leave a comment --Maitland McDonagh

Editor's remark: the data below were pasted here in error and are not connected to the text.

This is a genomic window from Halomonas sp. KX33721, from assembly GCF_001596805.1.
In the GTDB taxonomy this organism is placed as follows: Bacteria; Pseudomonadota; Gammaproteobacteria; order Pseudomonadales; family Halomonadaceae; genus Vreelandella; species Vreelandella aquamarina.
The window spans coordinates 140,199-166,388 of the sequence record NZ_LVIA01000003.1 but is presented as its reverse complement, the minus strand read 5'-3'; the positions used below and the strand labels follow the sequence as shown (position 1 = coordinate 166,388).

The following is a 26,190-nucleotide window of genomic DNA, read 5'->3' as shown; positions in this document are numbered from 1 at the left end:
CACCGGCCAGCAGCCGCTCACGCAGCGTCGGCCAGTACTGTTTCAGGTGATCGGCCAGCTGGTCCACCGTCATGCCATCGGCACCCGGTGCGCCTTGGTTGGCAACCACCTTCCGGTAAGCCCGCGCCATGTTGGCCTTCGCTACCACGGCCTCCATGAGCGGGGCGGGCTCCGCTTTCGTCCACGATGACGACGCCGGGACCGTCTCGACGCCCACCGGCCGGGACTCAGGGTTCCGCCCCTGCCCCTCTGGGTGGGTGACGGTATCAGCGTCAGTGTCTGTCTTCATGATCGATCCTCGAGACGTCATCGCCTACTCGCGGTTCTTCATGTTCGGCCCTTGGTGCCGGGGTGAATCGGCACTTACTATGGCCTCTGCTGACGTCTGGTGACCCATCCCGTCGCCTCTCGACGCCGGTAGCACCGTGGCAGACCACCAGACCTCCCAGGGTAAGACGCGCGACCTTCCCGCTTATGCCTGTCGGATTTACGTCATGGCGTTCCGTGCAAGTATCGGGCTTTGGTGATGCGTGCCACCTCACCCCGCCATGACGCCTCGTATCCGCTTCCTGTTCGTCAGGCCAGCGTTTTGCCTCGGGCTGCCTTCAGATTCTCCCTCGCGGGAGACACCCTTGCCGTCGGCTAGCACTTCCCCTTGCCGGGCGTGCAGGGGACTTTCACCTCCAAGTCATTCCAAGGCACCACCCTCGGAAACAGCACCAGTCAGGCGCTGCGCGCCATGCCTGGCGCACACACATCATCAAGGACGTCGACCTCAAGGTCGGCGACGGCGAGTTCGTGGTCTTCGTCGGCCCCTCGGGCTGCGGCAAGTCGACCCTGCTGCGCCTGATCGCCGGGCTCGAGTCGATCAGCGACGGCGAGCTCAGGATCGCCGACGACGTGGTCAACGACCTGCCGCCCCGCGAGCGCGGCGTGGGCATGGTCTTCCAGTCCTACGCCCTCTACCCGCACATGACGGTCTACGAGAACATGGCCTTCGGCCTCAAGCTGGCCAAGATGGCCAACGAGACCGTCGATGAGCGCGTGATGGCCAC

Neo-noir French filmmaker Jacques Audiard's remake of James Toback's scabrous FINGERS (1978), which starred Harvey Keitel as a talented pianist caught between the dreamy allure of music and the existential thrill of bone-cracking violence, transposes the story to Paris and tames its seething craziness. Twenty-eight-year-old Tom Seyr (Romain Duris) is caught between the warring influences of his parents. To all appearances, Tom has followed firmly in the footsteps of his father, disheveled but charismatic low-level mobster Robert (Niels Arestrup). Tom and his friends Fabrice (Jonathan Zaccai) and Sami (Gilles Cohen) specialize in helping unscrupulous real-estate money men acquire Paris properties by brutalizing and intimidating tenants — whatever it takes to make them leave. Tom also dabbles in debt collection for his dad. But Tom inherited a deep love of music from his late mother, a concert pianist, and was once himself a promising student. A chance run-in with her old agent, Mr. Fox (Sandy Whitelaw), complicates Tom's life when he's offered an audition; the possibility of playing professionally forces Tom to acknowledge that he's displaced the seething energy he once poured into hammering the keys into leg breaking. Though Tom has barely played in a decade, he hurls himself into mastering J.S. Bach's difficult "Toccata in E Minor," finding a coach in accomplished Chinese pianist Miao Lin (Linh-Dan Pham), who's newly arrived in Paris and, because she barely speaks a word of French, supports herself by giving lessons. As Tom submits to the siren call of music, the rest of his life flies out of control. He picks fights with his father, calls Robert's fiancee (Emmanuelle Devos, star of Audiard's 2001 READ MY LIPS) a whore, alienates Fabrice and Sami by dragging his heels at work and begins an affair with Fabrice's vulnerable wife, Aline (Aure Atika), who's just learned that Fabrice cheats on her with depressing regularity. To top it all off, Robert asks him to recover a large sum of cash from stone-cold Russian gangster Minkov (Anton Yakovlev), who's way out of Tom's criminal league. Audiard's disciplined, realistic take on Toback's feverishly out-of-control (and not especially believable) fantasies of lurid brutality and transcendence through art produces inherently less explosive results; while his film hangs together better, it lacks FINGERS' searing, explosive vitality. Duris' jittery, defensive performance keeps the suggestion of violence close to the surface, and Stephanie Fontaine's cinematography carefully mirrors the story's dualities without seeming artificially stylized.